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Helen McCue

Is the ProCook Air Fryer Health Grill a jack-of-all-trades or is it trying to be too many things? We tested it to find out

ProCook Air Fryer Health Grill.

Whether you’re looking to create an instagram-worthy clutter free kitchen, or you’re just fed up with a sea of ugly appliances, there are plenty of reasons to consider appliances that can do more than one thing. 

The ProCook Air Fryer Health Grill can do far more than its name suggests. In fact, apart from its inability to pressure cook, I’d say it has more in common with a multi cooker than it does with most of the best air fryers.

It must be said though, while we were excited about this launch in our first look at it when it was released, we also know that sometimes appliances can miss the mark on some aspects of the design or functionality. So I set up the ProCook Air Fryer Health Grill in my kitchen and tried to use as many functions as possible to see if it’s a great all-rounder, or distinctly average at lots of things.

ProCook Air Fryer Health Grill product specs

(Image credit: ProCook)
  • Modes: air fry, roast, broil, bake, dehydrate, slow cook, grill, griddle, stew, steam, keep warm, and manual
  • Accessories: non-stick crisper basket, multifunctional cooking pot, grill rack, glass lid, cleaning brush
  • Weight: 10kg
  • Size: (H)28x (W) 40 x (D)40cm
  • RRP: £299

Unboxing, setting up and first impressions of the ProCook Air Fryer

Since ProCook is a B Corp, I was expecting plastic-free packaging and thankfully when I opened the box, that was the case. Given that it’s such a multi-functional appliance, it’s no surprise that it’s quite stocky. Though the footprint is still smaller than some dual basket air fryers. The difference is that it needs to sit more towards the front of the worktop, to allow space for the hefty lid to lift up and sit in the open position.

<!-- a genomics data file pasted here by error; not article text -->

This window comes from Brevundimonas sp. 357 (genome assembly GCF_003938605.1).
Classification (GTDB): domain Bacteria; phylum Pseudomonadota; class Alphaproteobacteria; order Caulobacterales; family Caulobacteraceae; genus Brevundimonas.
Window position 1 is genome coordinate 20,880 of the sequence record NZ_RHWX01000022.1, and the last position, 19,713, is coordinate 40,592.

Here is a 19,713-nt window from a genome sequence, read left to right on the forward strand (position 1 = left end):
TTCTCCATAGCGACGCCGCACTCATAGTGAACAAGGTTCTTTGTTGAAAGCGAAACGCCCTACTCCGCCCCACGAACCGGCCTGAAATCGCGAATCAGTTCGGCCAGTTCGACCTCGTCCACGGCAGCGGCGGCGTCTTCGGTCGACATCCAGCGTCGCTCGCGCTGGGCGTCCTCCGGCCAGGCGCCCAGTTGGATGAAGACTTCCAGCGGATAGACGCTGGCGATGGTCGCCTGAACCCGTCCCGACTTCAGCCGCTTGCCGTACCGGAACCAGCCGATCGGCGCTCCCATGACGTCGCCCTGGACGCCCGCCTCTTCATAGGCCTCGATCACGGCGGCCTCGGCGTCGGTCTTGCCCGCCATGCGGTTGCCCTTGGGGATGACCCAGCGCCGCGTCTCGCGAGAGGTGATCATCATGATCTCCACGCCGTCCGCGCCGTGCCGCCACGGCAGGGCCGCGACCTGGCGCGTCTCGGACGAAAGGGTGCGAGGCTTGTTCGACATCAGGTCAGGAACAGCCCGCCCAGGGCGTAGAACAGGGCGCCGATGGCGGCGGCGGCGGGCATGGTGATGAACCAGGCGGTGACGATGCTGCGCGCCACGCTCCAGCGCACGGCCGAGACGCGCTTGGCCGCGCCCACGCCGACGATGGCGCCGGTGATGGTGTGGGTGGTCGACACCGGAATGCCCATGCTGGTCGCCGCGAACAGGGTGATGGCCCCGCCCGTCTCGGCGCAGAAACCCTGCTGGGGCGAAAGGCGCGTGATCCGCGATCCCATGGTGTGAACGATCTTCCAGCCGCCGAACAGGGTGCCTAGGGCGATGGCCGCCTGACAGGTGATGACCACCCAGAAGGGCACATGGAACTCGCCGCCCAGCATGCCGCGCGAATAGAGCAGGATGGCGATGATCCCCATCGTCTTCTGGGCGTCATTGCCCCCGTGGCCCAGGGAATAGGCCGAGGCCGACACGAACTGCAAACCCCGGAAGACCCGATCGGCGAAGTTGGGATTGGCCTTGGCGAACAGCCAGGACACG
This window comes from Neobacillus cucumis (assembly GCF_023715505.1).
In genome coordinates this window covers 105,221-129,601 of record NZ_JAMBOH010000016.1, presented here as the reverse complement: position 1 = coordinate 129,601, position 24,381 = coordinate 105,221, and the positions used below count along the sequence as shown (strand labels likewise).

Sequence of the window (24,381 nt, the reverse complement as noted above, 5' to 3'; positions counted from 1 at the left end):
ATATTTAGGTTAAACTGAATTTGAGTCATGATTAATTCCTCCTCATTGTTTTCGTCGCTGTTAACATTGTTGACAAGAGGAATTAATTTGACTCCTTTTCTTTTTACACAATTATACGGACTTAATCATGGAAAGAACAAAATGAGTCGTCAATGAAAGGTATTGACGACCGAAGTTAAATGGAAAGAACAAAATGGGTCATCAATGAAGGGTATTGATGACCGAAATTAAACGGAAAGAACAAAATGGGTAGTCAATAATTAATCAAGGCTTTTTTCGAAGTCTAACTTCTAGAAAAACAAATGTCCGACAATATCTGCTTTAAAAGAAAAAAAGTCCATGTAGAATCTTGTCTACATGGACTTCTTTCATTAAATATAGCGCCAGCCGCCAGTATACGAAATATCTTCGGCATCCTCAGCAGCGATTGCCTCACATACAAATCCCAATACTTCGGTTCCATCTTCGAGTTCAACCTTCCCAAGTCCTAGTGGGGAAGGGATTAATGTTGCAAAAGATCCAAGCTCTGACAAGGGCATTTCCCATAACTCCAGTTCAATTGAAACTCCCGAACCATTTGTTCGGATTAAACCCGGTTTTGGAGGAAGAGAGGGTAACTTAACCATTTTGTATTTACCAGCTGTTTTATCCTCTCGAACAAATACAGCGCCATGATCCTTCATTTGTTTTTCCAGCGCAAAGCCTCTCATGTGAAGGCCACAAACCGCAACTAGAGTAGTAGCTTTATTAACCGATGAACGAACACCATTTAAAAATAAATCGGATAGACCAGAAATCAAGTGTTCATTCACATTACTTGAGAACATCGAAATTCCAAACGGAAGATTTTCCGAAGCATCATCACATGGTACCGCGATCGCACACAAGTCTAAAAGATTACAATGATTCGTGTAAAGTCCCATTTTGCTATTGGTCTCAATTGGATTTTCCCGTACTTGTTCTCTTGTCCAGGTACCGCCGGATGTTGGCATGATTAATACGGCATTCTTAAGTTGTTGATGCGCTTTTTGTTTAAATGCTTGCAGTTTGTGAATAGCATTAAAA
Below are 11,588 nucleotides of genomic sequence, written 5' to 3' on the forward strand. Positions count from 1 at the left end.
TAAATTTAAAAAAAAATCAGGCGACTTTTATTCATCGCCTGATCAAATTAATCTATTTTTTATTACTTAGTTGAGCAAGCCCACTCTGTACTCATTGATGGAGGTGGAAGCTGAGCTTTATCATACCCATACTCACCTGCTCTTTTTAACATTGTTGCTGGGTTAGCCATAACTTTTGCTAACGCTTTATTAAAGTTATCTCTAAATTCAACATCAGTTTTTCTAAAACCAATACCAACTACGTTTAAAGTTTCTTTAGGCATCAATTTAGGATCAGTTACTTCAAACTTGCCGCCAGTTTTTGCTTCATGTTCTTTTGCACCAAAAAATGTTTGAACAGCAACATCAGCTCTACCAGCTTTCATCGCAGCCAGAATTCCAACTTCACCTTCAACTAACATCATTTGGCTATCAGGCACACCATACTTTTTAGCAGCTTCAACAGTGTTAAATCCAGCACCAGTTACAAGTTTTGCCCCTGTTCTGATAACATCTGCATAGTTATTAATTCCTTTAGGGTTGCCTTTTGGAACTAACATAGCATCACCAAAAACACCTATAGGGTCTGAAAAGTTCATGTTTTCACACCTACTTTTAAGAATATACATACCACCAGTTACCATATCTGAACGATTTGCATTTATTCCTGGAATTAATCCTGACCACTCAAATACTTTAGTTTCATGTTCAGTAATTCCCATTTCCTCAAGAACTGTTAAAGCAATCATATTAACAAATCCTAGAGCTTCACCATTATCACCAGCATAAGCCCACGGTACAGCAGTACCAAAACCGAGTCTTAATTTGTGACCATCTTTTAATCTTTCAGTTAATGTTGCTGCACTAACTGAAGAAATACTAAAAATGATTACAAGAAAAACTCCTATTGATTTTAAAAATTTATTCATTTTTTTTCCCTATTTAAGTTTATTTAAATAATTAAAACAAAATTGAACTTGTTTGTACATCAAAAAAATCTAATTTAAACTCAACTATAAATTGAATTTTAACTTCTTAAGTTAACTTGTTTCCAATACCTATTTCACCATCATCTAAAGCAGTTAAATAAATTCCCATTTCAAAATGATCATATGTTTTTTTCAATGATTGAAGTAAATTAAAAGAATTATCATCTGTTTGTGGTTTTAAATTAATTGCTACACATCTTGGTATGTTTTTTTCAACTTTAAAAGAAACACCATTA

Inside, there’s the main multifunctional cooking pot. This pot is used for everything from slow cooking a casserole to grilling a steak. At the front of the pot is deep well to collect fat, and the main base of the pot is split into a flat section as well as a ridged griddle section. And while this layout makes sense for griddle style cooking, I’m immediately wondering if this shape will be annoying for slow cooking or stewing.

(Image credit: Future)

The non-stick crisper basket sits inside the main pot, presumably for air frying, but in all honesty you have to make a bit of an educated guess about which accessory is the most suitable for each cooking function, because the manual gives no information to help out on this front.

For certain cooking functions such as steam, stew, and slow cook, the main lid has to be open. In these instances you need to use the glass lid directly on the cooking pot instead. The final accessory in the box is the wire grill rack and this slots into the cooking pot for grilling. There’s also a cleaning brush included in the box. 

(Image credit: Future)

The layout and general usability of the control panel is straightforward. The dial cycles through the cooking modes. And then the time and temperature are adjusted by pressing the corresponding buttons and turning the dial. 

There’s an optional preheat for some functions as well as a manual button. Though I’m not sure what the thinking is behind the manual button, since most of the cooking functions can be adjusted to the appropriate time and temperature. Furthermore, there’s nothing to tell me if this manual setting uses top heat, bottom heat, or a combination.

(Image credit: Future)

My real bugbear with the control panel is that it uses American terminology, which has the potential to confuse people. For example, the word broil isn’t a word we use in the UK, it’s the American word for a grill.

This is complicated even more by the fact that there’s a grill function too. But this isn’t intense heat from above like a UK grill, it’s intense heat from underneath. Essentially it’s what we in the UK would call griddle style cooking. But, to make matters worse, there’s also a griddle function, which the manual says is heat from above and below. Confused? Even I’m getting in a muddle and I’m very familiar with the differences between UK and US cooking terminology.

(Image credit: Future)

In my opinion the instruction manual needs to be more comprehensive, and given the potential for confusion with the settings, the lack of helpful information is even more frustrating.